Question & Answer With Rabbi Lazer Brody - Part IV - Decisions
A Simple Jew asks:
The Melitzer Rebbe recently said that I "should know that Hashem decides everything, and we decide nothing."
How does this relate to the teaching in Pirkei Avos 3:19, "All is foreseen, but freedom of choice is given"?
How are we to apply the Melitzer Rebbe's advice in our daily life?
Rabbi Lazer Brody answers:
The Gemorra tells us (Nida 16b) of an angel named "Layla"; Layla brings every drop of human seed before Hashem, immediately before conception, and asks: "Hashem, what shall this person be - strong or weak, smart or stupid, rich or poor?" Later, the Gemorra seems to contradict itself when it says (ibid.), "Everything is preordained, except for the fear of G-d". The Gemorra concludes that there is no contradiction here, since Layla doesn't ask Hashem whether the person will be pious or evil - Hashem leaves that up to the person.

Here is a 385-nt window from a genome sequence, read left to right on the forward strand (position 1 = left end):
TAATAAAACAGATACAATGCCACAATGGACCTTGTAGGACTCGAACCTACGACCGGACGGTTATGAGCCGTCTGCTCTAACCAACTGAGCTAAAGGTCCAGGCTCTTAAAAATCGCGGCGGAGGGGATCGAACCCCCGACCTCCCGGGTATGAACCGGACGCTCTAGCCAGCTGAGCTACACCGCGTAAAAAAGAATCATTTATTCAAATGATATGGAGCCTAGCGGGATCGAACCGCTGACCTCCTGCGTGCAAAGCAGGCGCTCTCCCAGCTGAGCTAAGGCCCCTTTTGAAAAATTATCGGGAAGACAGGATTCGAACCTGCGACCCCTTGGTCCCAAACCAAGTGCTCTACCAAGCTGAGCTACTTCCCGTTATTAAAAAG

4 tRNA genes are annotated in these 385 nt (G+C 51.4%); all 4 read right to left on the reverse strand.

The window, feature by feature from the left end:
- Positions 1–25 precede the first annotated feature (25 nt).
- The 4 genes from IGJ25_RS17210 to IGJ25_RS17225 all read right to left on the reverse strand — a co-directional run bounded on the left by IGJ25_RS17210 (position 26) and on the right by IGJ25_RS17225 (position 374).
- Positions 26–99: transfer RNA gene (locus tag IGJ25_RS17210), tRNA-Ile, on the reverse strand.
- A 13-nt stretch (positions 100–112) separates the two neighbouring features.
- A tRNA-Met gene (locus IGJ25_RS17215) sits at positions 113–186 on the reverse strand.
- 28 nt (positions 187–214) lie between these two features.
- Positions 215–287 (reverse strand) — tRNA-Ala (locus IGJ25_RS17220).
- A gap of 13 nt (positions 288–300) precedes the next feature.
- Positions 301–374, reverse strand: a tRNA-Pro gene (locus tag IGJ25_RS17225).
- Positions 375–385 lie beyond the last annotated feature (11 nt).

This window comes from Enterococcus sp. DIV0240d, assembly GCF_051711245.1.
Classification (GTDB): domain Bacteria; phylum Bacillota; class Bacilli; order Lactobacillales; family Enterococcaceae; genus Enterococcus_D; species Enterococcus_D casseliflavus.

We have no choice about the raw materials, i.e. native traits, that Hashem grants each of us. We do have the choice how to utilize these materials. For example, a person may be granted a native IQ of 130, but waste these powers on idol pastimes and laziness. On the other hand, a person may be born with a below-average IQ of 90, but with diligence and desire, that individual can become a scholar. Rebbe Nachman of Breslev explains for example, that the wisdom of Torah stimulates and develops a child's brain, while the philosophies of the nations stifle brain power.
Since Hashem is the manufacturer of the human soul, the Torah is the soul's Operator's Manual. The more a person follows the Torah - i.e. making a choice for good, the happier and more successful that person will be. The opposite also holds true - a choice that transgresses Torah will be detrimental to the soul and to personal development. For example, every marital conflict can be traced to a deviation from prescribed Torah "midos", or proper character deportment.
In short, Hashem preordains whether we'll be a barber, baker, or candlestick maker, but we decide whether we'll be tzaddikim or reshoim. Despite our efforts, our income is predetermined. But, we have a literally limitless potential for spiritual gain.
Question & Answer - Part III can be found here.
Visit Rabbi Lazer Brody's website here.